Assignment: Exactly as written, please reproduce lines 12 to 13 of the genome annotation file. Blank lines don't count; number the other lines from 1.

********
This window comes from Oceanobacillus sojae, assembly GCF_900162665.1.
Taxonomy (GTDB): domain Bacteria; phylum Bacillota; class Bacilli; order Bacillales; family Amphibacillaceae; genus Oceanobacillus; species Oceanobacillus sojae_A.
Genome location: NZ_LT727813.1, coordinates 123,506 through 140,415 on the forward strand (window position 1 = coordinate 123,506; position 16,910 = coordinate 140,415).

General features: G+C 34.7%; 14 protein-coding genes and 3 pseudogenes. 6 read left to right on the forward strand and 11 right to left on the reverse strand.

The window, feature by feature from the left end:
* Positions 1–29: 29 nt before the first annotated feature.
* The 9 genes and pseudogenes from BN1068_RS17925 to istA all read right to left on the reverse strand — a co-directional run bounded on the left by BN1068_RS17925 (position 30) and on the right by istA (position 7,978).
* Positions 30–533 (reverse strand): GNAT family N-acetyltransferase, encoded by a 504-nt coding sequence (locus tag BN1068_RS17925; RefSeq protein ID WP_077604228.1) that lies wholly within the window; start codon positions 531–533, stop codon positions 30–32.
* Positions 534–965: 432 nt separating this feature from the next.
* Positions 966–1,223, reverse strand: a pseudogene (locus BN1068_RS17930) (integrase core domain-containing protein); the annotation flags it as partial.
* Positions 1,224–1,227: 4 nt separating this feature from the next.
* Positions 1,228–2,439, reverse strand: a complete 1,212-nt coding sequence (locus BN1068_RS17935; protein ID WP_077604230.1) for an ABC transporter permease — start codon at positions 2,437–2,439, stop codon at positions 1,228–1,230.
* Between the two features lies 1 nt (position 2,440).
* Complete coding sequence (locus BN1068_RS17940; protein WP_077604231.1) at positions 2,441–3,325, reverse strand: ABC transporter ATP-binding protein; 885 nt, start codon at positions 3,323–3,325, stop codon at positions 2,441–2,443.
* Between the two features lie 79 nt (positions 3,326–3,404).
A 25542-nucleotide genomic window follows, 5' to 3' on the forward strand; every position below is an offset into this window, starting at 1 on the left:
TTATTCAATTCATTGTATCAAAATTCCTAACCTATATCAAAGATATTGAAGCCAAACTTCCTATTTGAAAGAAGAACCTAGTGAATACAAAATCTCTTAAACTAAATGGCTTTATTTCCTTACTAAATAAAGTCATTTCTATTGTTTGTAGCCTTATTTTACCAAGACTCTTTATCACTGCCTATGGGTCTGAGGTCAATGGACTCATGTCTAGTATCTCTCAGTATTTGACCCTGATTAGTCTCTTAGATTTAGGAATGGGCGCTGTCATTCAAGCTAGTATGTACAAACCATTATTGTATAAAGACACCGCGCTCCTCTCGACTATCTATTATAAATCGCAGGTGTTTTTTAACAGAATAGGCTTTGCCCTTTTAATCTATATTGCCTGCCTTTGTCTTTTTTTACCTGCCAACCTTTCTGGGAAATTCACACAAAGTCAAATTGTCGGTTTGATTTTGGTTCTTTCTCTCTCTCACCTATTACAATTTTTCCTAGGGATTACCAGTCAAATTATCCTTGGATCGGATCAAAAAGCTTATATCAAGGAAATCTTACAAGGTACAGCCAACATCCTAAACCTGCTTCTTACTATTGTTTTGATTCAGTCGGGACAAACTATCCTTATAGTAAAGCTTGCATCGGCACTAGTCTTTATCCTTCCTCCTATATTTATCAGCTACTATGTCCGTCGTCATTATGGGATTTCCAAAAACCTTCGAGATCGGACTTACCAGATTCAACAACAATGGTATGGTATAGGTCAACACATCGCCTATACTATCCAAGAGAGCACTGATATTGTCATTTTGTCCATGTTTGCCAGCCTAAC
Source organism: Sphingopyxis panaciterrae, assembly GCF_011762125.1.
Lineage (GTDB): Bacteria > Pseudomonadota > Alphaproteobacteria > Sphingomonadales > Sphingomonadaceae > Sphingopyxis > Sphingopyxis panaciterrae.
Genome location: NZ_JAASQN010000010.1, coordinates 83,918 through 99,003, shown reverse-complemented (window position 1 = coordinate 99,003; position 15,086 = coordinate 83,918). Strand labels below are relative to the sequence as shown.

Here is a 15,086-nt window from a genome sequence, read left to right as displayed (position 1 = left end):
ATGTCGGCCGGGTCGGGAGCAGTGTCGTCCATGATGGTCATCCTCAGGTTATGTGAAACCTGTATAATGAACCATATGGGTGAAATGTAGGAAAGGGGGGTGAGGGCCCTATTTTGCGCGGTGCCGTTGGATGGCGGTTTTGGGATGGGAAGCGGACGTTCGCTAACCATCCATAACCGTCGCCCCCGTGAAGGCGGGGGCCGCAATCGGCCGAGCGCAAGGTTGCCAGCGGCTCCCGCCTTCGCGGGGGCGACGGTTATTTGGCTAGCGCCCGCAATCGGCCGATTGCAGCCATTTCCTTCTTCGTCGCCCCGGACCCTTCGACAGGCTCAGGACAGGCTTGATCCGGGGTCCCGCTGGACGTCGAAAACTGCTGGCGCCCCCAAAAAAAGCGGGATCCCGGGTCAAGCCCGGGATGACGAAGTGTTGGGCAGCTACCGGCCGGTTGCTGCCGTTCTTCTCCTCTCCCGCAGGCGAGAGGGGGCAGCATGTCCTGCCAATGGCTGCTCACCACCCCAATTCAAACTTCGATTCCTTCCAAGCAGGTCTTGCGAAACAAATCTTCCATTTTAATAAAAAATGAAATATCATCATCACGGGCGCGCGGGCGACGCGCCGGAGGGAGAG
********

* Positions 1,228–2,439, reverse strand: a complete 1,212-nt coding sequence (locus BN1068_RS17935; protein ID WP_077604230.1) for an ABC transporter permease — start codon at positions 2,437–2,439, stop codon at positions 1,228–1,230.
* Between the two features lies 1 nt (position 2,440).